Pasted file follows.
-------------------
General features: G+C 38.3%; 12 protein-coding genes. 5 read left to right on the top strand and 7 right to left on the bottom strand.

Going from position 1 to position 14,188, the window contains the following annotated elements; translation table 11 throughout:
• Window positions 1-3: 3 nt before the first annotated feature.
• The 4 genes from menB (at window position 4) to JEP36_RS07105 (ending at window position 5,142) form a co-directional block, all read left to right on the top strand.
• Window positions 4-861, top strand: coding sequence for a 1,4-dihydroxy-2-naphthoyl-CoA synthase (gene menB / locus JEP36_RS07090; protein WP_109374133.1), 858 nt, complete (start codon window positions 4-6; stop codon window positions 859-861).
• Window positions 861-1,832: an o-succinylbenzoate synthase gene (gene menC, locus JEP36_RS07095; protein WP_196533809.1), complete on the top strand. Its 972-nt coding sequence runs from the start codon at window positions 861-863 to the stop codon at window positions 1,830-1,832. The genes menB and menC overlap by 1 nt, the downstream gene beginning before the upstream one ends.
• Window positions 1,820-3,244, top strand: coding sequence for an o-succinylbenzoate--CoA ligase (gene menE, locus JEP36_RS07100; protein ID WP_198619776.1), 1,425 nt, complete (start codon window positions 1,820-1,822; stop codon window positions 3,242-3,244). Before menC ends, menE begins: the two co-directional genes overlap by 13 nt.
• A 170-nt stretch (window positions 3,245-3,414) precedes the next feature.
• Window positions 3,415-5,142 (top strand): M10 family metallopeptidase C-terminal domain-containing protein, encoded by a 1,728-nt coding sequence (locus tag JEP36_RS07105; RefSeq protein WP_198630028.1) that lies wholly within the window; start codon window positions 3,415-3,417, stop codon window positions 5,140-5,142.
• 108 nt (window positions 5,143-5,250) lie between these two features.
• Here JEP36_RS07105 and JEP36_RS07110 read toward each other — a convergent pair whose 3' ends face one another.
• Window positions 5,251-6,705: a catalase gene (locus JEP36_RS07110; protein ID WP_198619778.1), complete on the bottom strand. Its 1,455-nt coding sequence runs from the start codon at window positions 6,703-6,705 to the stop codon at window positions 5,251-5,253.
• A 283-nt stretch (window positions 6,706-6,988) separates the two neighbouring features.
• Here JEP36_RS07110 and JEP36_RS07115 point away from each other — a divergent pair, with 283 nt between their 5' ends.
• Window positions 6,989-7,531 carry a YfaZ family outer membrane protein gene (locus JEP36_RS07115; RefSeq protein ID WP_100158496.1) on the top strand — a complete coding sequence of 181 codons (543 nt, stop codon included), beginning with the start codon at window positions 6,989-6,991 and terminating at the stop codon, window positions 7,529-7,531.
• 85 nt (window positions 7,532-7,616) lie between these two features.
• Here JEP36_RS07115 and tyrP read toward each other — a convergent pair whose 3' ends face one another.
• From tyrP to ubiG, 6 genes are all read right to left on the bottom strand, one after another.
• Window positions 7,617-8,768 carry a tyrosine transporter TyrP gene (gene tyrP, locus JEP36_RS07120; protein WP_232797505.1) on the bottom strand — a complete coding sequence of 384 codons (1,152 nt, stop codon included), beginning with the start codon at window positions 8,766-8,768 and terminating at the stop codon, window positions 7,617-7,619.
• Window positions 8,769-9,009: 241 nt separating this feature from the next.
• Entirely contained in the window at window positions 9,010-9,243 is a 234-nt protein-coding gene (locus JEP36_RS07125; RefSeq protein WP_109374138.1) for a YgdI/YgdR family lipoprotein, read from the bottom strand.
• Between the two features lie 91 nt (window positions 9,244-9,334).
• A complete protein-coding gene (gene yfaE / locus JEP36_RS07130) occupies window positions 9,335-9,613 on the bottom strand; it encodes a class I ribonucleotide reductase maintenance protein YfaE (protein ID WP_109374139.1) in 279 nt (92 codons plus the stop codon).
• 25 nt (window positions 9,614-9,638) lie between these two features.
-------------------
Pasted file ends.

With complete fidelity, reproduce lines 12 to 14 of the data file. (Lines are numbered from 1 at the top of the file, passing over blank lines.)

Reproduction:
• Window positions 5,251-6,705: a catalase gene (locus JEP36_RS07110; protein ID WP_198619778.1), complete on the bottom strand. Its 1,455-nt coding sequence runs from the start codon at window positions 6,703-6,705 to the stop codon at window positions 5,251-5,253.
• A 283-nt stretch (window positions 6,706-6,988) separates the two neighbouring features.
• Here JEP36_RS07110 and JEP36_RS07115 point away from each other — a divergent pair, with 283 nt between their 5' ends.